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It's good for everyone.
Some little while ago I was talking with a technical type person. This unfortunate soul has decided that he wants to be on the management track. While I respect everyone's right to do what they want so long as they don't hurt anyone else it's been my experience that managers, at least development managers, have a hard time not hurting anyone else. However that's not really the point here. (Note to self: You will now never be hired at a traditional company again. Might just as well put up drunken, naked photos on myspace and try to be an elementary school teacher.)
The folks were I work are pretty remarkable. At least in my experience. While the skill level per capita has probably gone down over the years it is the case that I haven't had to deal with anyone who wasn't, in my estimation, at least competent. Which, if you've been around for a while, know is not always the case when a company get's above a certain size (seems to be around 100 or so). Regardless, I do tend to brag about both the people I work with as well as the culture (I'm really sorry for using that word) I work in. You know, "everyone is smart", "I can go anywhere I want in the codebase", "no, really, I could not tell you who I report to". Like that. Maybe you don't.
Anyway, this sort of caused this poor soul on the path of good intentions to talk about his ideal person to have working for him. One of the these ideal traits was "head down. Doesn't complain". Ok two traits. I stopped him at that point and asked for a some clarification. What does "doesn't complain" mean? This means, apparently, overcomes the inevitable obstacles and "just gets it done".
I have to say, I think this sort of person makes just an awful developer. Given my choice between a complainer and a just-get-it-doner, I'd totally rather have a complaining-get-it-doner (Yes, I cheated a bit there). It's my opinion that pretty much all software sucks or will come to suck soon. I mean at the code level. It's too complicated, or obscure, or slow or whatever. Not through the fault of anyone mind you. It just happens, even to the smartest, bestest developers I've ever developed with. How could it not? You've got 15 things in your head and the consumer of the chunk of code you've just written is one of them. But still it's pretty hard, for me at least, to not infect the consumable bits of the code with my understanding of the implementation. You know, it'll-never-be-a-null-argument syndrome or it's-obvious-what-this-does-itis. You know.
So when I jam these gems of suckitude into the codebase, and believe me I do, I really, really want to know about it. Except for the embarrasment, I totally don't mind dealing with someone, anyone, telling me that such and so could be easier. Or asking my how come a null is allowed but gives weird results. (I've even had someone come up to me and say something like, ""Hey, that thing you did?" which evoked my eloquent "Yah?" leading to the entirely succinct, "It's pretty stupid". No kidding, I don't think work ever gets better than that.) And I don't mind dealing with whatever code changes this might entail despite the loud cursing of my own limitations. How else am I going to get better?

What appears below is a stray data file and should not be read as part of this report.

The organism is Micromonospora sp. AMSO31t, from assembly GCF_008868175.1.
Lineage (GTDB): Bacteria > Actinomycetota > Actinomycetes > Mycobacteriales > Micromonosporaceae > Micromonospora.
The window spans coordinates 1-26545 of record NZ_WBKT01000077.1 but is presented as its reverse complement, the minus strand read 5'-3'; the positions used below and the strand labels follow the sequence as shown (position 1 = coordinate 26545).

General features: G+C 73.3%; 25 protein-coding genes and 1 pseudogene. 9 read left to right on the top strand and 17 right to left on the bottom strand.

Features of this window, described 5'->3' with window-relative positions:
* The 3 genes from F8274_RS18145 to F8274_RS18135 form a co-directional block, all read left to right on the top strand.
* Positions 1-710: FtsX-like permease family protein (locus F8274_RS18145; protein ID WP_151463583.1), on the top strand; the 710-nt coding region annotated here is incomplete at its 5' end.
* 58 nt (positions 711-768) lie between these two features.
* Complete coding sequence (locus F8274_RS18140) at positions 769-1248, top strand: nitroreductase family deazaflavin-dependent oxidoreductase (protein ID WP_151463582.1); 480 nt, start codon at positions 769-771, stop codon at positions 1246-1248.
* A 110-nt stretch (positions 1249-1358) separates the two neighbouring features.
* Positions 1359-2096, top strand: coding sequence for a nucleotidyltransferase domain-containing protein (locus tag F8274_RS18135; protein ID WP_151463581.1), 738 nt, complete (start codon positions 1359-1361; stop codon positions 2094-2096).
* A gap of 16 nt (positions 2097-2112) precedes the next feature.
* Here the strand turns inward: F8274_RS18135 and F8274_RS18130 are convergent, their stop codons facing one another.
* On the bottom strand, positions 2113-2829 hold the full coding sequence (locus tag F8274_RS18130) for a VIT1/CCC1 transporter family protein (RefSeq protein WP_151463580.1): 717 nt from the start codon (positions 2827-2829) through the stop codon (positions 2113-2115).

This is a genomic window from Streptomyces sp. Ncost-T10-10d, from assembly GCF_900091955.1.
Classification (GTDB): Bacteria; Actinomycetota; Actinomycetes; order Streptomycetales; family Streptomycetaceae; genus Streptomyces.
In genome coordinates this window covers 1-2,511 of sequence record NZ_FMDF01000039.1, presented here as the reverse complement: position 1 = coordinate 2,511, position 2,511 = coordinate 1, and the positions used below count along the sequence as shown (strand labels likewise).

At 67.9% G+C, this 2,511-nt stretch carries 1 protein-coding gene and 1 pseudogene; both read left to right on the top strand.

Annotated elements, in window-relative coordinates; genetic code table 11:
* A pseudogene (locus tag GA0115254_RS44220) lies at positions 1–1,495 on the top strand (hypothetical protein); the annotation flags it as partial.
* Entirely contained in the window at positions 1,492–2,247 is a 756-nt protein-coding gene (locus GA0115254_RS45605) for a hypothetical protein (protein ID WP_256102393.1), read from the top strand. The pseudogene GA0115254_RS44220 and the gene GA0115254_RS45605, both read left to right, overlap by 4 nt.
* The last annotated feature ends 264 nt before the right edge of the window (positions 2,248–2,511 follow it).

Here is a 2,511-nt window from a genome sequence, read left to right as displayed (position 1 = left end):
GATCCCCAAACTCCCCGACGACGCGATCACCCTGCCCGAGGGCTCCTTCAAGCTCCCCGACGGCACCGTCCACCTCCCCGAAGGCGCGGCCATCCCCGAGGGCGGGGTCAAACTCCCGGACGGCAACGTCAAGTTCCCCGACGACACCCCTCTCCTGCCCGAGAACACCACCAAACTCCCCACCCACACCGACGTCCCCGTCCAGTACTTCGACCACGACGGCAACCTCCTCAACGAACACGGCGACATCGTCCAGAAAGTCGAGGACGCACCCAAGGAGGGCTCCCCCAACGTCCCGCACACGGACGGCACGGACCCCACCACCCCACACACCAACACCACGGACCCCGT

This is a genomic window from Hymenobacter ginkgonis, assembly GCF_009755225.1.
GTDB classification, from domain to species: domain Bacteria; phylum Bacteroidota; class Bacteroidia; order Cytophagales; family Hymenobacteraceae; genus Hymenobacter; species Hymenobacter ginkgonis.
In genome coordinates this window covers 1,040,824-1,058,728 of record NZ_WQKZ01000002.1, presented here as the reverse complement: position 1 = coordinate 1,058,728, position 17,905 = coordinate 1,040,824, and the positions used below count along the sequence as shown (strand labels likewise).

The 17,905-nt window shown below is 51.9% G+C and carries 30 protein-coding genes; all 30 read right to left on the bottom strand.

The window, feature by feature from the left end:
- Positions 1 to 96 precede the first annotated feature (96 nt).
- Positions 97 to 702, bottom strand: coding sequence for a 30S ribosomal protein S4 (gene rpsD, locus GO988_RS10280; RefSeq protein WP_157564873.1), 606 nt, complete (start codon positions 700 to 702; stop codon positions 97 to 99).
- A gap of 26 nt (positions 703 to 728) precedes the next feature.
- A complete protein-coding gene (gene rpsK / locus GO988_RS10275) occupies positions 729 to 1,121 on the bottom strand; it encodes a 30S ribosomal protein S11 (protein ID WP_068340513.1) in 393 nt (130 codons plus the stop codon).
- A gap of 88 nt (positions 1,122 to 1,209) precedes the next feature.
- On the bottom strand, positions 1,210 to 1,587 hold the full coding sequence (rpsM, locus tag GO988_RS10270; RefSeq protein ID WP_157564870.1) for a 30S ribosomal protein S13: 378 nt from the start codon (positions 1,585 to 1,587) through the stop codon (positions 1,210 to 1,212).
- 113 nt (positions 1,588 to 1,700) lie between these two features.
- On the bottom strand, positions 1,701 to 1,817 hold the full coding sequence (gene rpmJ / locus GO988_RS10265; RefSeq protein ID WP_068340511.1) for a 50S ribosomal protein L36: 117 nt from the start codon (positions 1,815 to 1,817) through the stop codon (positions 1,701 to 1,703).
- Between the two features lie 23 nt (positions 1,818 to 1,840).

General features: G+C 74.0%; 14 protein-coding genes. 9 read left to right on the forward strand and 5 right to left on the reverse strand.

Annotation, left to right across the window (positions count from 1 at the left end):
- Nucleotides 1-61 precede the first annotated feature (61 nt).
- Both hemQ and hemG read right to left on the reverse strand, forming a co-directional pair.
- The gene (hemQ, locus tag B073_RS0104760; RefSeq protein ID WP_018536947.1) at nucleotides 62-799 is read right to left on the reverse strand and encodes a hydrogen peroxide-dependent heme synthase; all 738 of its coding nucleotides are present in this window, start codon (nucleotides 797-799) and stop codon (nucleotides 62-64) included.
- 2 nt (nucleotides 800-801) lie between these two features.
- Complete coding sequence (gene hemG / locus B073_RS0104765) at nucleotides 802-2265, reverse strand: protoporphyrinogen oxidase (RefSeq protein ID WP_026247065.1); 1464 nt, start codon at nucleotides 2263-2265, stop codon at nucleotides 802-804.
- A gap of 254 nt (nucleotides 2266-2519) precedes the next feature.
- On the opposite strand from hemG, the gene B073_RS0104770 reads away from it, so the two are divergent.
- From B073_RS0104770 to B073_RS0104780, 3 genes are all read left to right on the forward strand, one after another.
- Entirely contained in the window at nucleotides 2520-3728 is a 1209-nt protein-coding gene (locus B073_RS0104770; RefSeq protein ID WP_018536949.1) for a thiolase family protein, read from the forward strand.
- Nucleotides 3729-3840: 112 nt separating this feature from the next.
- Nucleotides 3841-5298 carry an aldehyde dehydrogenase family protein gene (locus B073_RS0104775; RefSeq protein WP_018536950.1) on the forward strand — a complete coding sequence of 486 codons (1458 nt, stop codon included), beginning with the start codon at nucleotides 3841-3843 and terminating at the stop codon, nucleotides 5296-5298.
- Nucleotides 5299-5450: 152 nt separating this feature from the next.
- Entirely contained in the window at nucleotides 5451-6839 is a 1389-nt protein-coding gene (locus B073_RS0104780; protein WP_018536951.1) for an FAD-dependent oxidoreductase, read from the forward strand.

What I don't want is to deal with the hacks, jumped-through-hoops and let-me-justs that a get-it-doner seems to inevitably arrive at. "Oh, this argument can't be null? Let me just initialize this to an empty string". Later I, of course, decide that a null argument is allowed and I make it such that null means something different than the empty string. Run my handy-dandy unit tests. Pass. Checkin. Wham, I just broke 2 thousand tests I didn't even think to run and now have no idea why they broke. Which means spelunking into a place, at a time, I didn't plan on. All because someone didn't whine a simple, even gentle, "hey, this isn't right" whine.
Whining, sometimes called complaining, is a skill worth cultivating I think. Being whined to is also a worthy talent. If you are working for a manager I'd even go so far to say (sorry and) that if said manager prefers just-get-it-doners you might be not be in the best of places to write your best code. See remarkable above.
|Rick Kitts has been making a living writing software for a little while. He's started a company or two, worked at bigger companies, but mostly at startups. Constantly on the look out for things to help him build better systems he's a bit of a tool and process slut, though he can't bring himself to try C# or get serious about UML. Go figure. He's convinced being invited to have a weblog on Artima is the result of some glitch in the matrix. He's keeping quiet about it though.|